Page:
Water, water everywhere!
Germany’s biggest port has always been outward-looking. Its dynamism, multiculturalism and hedonistic red-light district, the Reeperbahn, all arise from its maritime history. Joining the Hanseatic League trading bloc in the Middle Ages, this long-standing duty-free port has been enthusiastically doing business with the world ever since. In the 1960s, it nurtured the talent of the Beatles. In the 21st century, it’s also a media capital and the wealthiest city in Germany.
Still overshadowed internationally by Berlin and Munich, domestically Hamburg is known as a natural achiever. Rarely prone to the self-doubt that’s wracked the rest of Germany since reunification, this thriving ‘harbourpolis’ has seen its container ports growing like topsy thanks to new Eastern European business. ‘Boomtown Hamburg’, Stern magazine declared in 2006 – with a beautiful cover of the night-time harbour lights twinkling.
Such easygoing self-confidence makes Germany’s second-largest city wonderful to visit. Immigrant workers mingle with students among the Portuguese, Turkish and Asian eateries of vibrant St Pauli and Schanzenviertel. Shipping, TV and newspaper magnates drive their Porsches up to mansions in leafy Blankenese. Defying the city’s renowned Schmuddelwetter (drizzly weather), Hamburg’s hipsters lounge on artificial river beaches, while visitors cruise around the Alster Lakes and the neo-Gothic Speicherstadt warehouses, or haggle at the rowdy fish market as cargo ships navigate the Elbe River.
And if this isn’t enough, there are buildings shaped like ocean liners, plus an all-new waterside HafenCity district. The Philharmonic hall being built there is tipped to rival the Sydney Opera House. In which case, the world might finally return some of Hamburg’s attentions.
For secondhand shopping, try the Schanzenviertel or Karolinenviertel, particularly Marktstrasse.
In Altona, along Ottenser Hauptstrasse, hip clothing stores mingle with Turkish vendors.
West of the Hauptbahnhof, along Spitalerstrasse and Mönckebergstrasse, you'll find the large department stores and mainstream boutiques. However, more elegant shops are located within the triangle created by Jungfernstieg, Fuhlentwiete and Neuer Wall. Most of them are in a network of 11 shopping arcades.
What the famous Wagamama is to London, Bok is to the Schanzenviertel. A local mini-chain, it has at least four outlets, however, this one has the nicest ambience. The food is mild and aimed at German palates; duck makes a frequent appearance on the pan-Asian (Thai, Korean and Japanese) menu.
A classic in Hamburg's relatively sparsely-populated inner city, this bustling brasserie is an excellent mix of sophisticated interior and laidback atmosphere. The Art Deco touches are fairly subtle, apart from the ceiling, which erupts into spectacular maritime-and-industry themed murals.
This trendy noodle bar is tucked away in the industrial-looking HafenCity. Asian tapas, dim sum and sushi are also served within the restaurant's red-and-black interior. Main meals are served at dinner only.
This attractive olde-worlde café, with its vaguely erotic, vaguely abstract art, is hugely popular and an excellent starting point for gay and lesbian visitors to Hamburg. It stocks hinnerk.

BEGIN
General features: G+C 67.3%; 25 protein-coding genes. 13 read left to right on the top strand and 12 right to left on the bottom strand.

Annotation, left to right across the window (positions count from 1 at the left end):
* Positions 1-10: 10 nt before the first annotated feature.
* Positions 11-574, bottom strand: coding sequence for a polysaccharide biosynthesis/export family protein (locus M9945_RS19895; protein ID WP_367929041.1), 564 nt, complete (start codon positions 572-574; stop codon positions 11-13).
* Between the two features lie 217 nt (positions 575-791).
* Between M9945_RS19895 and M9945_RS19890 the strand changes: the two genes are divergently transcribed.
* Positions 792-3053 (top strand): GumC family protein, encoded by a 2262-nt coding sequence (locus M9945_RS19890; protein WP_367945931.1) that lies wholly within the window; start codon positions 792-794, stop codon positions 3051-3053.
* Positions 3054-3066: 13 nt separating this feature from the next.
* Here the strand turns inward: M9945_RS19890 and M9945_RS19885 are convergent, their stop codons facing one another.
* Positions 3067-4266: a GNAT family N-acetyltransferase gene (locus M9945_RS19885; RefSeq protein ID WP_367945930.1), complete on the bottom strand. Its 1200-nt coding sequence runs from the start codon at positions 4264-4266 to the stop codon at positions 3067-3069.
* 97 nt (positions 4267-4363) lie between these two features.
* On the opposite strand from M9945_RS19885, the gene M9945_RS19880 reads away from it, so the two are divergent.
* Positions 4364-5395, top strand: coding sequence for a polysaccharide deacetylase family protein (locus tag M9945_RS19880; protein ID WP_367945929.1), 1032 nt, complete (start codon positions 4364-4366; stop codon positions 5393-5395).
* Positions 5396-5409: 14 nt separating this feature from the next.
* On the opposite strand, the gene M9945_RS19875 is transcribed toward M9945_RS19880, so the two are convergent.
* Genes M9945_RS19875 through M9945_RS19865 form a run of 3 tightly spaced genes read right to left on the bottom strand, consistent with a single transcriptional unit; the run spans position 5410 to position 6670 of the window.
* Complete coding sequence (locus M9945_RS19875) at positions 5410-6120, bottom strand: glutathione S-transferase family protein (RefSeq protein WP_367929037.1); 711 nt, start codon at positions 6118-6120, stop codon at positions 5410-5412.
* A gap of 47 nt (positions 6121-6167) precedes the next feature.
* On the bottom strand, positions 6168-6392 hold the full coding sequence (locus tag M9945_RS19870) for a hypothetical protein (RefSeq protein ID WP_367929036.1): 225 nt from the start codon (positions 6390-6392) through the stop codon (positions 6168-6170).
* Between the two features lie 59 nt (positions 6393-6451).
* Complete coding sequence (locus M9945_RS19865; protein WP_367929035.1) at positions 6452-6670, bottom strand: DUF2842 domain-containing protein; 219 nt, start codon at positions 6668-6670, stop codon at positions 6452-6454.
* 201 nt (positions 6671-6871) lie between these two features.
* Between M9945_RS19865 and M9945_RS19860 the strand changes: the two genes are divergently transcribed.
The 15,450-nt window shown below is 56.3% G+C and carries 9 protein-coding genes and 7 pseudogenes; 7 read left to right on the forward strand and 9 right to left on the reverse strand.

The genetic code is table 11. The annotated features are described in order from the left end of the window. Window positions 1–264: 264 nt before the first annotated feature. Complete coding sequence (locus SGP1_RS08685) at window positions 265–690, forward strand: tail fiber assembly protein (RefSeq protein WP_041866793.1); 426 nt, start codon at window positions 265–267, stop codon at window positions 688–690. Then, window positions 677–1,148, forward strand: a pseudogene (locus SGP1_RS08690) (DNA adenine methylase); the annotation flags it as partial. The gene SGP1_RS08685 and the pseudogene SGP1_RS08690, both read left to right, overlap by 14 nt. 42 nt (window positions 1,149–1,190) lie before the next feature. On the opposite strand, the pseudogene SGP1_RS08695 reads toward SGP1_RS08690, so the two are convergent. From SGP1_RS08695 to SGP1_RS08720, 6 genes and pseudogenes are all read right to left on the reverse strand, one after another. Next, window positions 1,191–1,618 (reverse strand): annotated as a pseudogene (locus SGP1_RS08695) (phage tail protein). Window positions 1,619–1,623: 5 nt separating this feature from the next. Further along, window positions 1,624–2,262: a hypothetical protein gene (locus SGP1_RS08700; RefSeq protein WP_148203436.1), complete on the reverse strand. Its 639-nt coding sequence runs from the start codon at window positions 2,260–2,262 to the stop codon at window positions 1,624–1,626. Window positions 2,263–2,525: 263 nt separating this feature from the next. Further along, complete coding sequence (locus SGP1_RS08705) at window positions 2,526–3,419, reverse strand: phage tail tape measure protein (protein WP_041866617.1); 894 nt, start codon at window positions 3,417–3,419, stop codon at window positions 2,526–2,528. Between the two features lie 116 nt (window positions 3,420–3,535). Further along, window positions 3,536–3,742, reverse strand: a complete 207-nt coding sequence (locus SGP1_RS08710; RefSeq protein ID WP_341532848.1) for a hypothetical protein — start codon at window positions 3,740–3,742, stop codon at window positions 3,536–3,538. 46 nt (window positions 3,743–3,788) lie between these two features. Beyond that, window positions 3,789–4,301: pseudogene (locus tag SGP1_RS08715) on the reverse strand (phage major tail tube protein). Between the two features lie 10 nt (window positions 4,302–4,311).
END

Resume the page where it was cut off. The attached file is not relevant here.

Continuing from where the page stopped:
Golden Pudel Club
In a ramshackle fisherman's hut near the waterfront, this underground bar-club plays an eclectic mix of electronic, hip-hop, R&B and reggae to a mixed crowd. There was some building work going on when we visited, however, so double-check listings magazines to make sure it's still there.
A popular bar with students and other denizens of the nearby Schanzenviertel, this place has that relaxed secondhand look going on and a fondness for football during the week.
Tuesday is tango night at this Gilligan's Island stretch of sand overlooking the heart of the busy docks. The reed-thatched shack looks a bit out of place, but the beer, cocktails and sausages hit the spot.
If you go to one mainstream club in Hamburg, this leading venue probably should be it. Stylish without being snootily exclusive, it boasts four areas playing electro, house, hip-hop and R&B - the main floor under a huge laughing Buddha. Thursday is student night, although the crowd always tends towards the young and hip.
For some visitors the city's most remarkable building isn't the Rathaus, but another that lies south in the Merchant's District. The brown-brick Chilehaus is shaped like an ocean liner, with remarkable curved walls meeting in the shape of a ship's bow and staggered balconies to look like decks.
The squat brown-brick former warehouse at the far west of HafenCity is being transformed into the new Elbphilharmonie. Pritzker prize-winning Swiss architects Herzog & de Meuron are responsible for the design, which, like their Tate Modern building in London, boasts a glass top.
The Fischmarkt has been a Hamburg institution since 1703 and still defines the city's life and spirit. In the wee hours of Sunday morning a fleet of small trucks roars onto the cobbled pavement and hardy types with hands the size of baseball gloves emerge to artfully arrange fresh fruits, seafood and plant matter for trading.
Just north of the S-Bahn station is the Grosse Freiheit . Grosse Freiheit literally means 'great freedom' street, an apt name with its bright lights, dark doorways and live sex nightclubs. Smarmy doormen try to lure the passing crowd into clubs; if you're interested, ask about the conditions of entry.
The St Michaeliskirche, or 'Der Michel' as it's commonly called, is one of Hamburg's most recognisable landmarks and northern Germany's largest Protestant baroque church. From its tower you can better understand the layout of this jigsaw city.